Saturday, June 30, 2012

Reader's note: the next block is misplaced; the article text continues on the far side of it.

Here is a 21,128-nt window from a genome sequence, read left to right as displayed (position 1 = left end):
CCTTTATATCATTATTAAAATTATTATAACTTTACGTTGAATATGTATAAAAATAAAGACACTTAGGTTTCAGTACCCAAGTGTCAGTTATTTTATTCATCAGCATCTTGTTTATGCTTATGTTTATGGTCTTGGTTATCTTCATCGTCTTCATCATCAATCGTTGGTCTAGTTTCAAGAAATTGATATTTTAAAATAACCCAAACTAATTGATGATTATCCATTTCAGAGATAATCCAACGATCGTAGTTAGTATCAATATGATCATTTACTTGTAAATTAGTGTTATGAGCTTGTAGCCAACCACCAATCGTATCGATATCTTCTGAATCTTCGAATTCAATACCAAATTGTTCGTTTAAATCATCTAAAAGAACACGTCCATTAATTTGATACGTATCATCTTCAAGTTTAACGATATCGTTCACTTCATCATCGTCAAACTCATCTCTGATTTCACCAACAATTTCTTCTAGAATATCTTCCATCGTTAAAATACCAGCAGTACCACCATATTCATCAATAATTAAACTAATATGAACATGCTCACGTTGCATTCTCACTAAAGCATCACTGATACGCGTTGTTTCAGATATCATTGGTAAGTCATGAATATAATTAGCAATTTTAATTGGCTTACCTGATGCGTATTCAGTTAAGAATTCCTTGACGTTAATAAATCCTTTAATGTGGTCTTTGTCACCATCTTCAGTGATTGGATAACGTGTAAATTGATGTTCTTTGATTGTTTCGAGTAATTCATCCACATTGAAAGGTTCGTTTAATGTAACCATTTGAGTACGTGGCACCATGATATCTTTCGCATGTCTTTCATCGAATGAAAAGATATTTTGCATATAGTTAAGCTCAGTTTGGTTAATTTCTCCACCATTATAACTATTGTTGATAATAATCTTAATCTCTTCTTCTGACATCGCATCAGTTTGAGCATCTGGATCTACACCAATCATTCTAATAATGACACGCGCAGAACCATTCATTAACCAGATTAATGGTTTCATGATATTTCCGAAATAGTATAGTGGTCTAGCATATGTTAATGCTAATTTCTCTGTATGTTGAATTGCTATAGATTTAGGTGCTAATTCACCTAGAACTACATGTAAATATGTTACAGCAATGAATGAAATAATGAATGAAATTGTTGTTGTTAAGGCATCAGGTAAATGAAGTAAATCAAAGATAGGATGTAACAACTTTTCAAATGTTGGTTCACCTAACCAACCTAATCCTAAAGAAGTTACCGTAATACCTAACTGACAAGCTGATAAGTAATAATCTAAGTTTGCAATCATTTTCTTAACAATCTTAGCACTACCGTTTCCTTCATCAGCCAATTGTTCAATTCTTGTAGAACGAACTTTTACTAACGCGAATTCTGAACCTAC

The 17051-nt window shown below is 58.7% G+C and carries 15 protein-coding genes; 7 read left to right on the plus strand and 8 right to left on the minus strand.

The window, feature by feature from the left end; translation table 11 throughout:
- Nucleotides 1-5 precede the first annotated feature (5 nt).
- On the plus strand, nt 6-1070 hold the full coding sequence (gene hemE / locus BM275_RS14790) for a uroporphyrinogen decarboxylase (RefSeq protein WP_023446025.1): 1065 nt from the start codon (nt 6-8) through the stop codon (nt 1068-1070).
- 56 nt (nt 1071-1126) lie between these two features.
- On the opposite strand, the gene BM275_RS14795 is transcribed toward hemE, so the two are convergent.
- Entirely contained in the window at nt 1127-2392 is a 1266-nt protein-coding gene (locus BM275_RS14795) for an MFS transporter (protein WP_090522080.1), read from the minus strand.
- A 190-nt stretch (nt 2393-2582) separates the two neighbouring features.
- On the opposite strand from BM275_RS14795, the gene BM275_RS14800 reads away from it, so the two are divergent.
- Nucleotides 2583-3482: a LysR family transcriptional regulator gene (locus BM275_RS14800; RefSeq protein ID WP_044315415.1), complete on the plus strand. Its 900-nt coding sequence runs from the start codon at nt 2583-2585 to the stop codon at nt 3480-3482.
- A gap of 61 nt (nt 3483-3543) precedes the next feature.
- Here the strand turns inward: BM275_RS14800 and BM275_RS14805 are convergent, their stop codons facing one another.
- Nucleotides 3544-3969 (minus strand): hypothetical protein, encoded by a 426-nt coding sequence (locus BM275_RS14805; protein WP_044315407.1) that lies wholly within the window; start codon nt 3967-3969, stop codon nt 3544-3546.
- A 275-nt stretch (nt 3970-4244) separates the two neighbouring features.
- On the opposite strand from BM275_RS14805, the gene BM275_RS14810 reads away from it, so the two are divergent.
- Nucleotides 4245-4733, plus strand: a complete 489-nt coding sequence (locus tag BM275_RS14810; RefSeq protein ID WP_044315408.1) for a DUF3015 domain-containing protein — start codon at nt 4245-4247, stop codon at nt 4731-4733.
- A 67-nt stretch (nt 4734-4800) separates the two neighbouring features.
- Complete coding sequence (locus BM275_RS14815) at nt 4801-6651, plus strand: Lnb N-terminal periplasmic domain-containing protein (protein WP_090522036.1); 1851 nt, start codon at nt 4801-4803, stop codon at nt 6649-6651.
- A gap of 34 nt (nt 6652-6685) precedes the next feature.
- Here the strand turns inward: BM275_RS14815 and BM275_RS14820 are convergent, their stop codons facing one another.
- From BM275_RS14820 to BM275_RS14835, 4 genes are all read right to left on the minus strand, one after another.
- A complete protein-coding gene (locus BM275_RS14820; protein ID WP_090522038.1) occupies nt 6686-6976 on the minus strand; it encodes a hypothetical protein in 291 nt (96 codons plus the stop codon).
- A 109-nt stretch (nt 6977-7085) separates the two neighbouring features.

Euterpe, fourth of the Ennead, was never the muse of song. Indeed, if you ask the Boetians of old, there never was an Ennead of Muses, for on Mount Helicon, they worshipped a triad in which Aoide, daughter of Mnemosyne or Memory, was the archetypal chanteuse extraordinaire. The relationship between song and memory is a profound one. According to Hesiod's Theogony, kings and poets receive their powers of authoritative speech from their possession of Mnemosyne and their special relationship with the Muses and the fact that memory is held to be a Titaness and thus primordial and much more ancient than the Olympian dwelling deities. And of course all this elaborate cosmology derives from the obvious - songs and memory share a symbiotic relationship. Memories inspire songs. Songs encapsulate memories and are in turn remembered, passed down the generations, though in the case of Homer, it is the lyrics that are still remembered, though the tune is long gone.